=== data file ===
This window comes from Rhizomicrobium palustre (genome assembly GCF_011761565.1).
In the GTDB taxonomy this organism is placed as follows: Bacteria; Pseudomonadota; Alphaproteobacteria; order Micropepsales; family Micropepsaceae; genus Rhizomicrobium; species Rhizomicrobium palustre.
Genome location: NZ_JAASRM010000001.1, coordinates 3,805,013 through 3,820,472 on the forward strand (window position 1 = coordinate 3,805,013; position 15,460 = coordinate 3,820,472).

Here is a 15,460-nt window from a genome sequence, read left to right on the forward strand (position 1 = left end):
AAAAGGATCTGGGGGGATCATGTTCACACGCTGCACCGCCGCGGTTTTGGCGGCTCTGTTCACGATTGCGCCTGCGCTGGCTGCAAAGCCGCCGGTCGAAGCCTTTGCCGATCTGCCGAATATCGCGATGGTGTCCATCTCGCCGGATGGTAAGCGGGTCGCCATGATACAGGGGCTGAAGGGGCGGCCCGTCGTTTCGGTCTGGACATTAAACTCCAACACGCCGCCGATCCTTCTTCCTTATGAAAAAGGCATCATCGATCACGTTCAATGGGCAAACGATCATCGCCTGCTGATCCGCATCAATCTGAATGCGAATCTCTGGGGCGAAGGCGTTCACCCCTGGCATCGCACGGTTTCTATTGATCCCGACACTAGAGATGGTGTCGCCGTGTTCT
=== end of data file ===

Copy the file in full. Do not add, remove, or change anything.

This window comes from Rhizomicrobium palustre (genome assembly GCF_011761565.1).
In the GTDB taxonomy this organism is placed as follows: Bacteria; Pseudomonadota; Alphaproteobacteria; order Micropepsales; family Micropepsaceae; genus Rhizomicrobium; species Rhizomicrobium palustre.
Genome location: NZ_JAASRM010000001.1, coordinates 3,805,013 through 3,820,472 on the forward strand (window position 1 = coordinate 3,805,013; position 15,460 = coordinate 3,820,472).

Here is a 15,460-nt window from a genome sequence, read left to right on the forward strand (position 1 = left end):
AAAAGGATCTGGGGGGATCATGTTCACACGCTGCACCGCCGCGGTTTTGGCGGCTCTGTTCACGATTGCGCCTGCGCTGGCTGCAAAGCCGCCGGTCGAAGCCTTTGCCGATCTGCCGAATATCGCGATGGTGTCCATCTCGCCGGATGGTAAGCGGGTCGCCATGATACAGGGGCTGAAGGGGCGGCCCGTCGTTTCGGTCTGGACATTAAACTCCAACACGCCGCCGATCCTTCTTCCTTATGAAAAAGGCATCATCGATCACGTTCAATGGGCAAACGATCATCGCCTGCTGATCCGCATCAATCTGAATGCGAATCTCTGGGGCGAAGGCGTTCACCCCTGGCATCGCACGGTTTCTATTGATCCCGACACTAGAGATGGTGTCGCCGTGTTCT